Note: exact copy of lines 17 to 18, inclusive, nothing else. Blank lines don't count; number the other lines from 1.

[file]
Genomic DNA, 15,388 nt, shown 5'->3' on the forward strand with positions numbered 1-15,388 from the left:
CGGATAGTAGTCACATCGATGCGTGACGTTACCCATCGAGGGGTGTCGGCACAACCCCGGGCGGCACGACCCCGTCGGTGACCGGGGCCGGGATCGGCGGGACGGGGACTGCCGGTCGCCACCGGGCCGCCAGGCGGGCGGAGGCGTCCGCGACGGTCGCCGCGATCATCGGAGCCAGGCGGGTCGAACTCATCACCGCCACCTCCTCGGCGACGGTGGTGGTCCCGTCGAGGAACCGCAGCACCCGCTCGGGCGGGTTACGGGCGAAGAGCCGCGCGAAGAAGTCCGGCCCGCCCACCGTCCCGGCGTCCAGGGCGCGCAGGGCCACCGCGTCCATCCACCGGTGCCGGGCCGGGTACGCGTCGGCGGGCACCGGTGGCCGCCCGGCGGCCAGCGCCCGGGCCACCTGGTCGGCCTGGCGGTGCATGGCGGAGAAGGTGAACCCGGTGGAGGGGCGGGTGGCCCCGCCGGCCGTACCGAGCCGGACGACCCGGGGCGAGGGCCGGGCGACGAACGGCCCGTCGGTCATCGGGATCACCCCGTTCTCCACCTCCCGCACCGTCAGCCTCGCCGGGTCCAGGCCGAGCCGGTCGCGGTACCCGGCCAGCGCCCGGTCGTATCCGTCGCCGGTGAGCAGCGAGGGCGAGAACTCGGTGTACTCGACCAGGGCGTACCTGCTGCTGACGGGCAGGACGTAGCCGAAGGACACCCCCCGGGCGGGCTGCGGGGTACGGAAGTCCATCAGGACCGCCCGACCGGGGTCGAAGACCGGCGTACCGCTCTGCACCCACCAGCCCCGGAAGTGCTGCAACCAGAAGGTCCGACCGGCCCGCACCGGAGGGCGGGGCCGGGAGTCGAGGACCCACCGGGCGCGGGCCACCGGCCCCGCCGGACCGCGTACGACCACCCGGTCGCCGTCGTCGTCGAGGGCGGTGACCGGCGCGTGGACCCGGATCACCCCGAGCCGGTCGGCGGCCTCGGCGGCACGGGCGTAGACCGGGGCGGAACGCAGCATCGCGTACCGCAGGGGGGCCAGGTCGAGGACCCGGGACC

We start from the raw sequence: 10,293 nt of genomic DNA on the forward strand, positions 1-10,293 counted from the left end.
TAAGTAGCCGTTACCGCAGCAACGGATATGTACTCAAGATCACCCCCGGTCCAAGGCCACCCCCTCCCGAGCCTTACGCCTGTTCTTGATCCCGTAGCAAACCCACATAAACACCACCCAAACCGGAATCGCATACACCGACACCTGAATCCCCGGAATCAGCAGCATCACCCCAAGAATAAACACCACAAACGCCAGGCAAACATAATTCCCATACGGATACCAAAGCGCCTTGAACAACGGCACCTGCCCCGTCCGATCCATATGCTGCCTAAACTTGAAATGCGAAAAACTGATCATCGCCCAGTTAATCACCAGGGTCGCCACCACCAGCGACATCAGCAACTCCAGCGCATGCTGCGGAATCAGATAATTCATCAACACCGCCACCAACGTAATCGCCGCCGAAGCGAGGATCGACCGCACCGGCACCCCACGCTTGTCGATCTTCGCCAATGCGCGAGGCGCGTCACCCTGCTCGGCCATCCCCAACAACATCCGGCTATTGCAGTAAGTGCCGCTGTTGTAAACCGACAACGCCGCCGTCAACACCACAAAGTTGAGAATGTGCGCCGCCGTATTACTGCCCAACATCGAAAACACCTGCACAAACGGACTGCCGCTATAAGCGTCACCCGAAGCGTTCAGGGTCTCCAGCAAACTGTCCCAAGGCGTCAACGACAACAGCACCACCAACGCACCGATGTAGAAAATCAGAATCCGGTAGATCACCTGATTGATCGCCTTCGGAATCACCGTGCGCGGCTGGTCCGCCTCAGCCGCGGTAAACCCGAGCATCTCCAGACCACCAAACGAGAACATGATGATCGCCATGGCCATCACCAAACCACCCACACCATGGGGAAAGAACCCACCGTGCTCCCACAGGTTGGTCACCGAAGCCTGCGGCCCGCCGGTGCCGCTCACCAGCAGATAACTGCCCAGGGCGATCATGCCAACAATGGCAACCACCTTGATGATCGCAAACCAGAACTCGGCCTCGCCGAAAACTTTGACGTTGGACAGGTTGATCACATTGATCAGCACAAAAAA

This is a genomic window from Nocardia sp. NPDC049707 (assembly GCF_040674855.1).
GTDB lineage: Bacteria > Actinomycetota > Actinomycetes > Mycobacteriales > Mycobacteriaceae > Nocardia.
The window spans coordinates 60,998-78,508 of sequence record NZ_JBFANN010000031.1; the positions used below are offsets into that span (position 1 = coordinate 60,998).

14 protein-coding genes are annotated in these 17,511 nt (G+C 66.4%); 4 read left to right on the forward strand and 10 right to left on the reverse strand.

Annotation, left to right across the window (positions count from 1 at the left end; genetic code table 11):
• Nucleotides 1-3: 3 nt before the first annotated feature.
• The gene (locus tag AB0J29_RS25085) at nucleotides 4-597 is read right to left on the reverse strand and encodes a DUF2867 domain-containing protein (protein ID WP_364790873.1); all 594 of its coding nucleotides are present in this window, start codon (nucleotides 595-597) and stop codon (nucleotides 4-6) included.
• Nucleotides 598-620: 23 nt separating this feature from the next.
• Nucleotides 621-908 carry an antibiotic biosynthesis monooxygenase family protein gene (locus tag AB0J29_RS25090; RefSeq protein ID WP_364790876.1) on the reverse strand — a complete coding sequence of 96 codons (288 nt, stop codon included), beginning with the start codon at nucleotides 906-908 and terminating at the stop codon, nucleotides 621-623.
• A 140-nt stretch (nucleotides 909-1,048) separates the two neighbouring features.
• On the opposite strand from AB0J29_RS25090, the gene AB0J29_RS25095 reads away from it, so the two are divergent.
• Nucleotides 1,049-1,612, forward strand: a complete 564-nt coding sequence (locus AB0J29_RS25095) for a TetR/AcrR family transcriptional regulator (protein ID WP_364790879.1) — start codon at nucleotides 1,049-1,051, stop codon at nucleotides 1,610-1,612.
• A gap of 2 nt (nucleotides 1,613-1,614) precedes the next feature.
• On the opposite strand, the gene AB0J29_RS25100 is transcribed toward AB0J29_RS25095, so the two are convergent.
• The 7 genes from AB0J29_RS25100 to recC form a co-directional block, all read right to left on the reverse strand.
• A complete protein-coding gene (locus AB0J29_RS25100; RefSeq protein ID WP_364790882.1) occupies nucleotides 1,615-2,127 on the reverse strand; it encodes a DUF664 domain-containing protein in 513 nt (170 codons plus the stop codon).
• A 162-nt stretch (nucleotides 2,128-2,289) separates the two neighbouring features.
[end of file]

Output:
• A gap of 2 nt (nucleotides 1,613-1,614) precedes the next feature.
• On the opposite strand, the gene AB0J29_RS25100 is transcribed toward AB0J29_RS25095, so the two are convergent.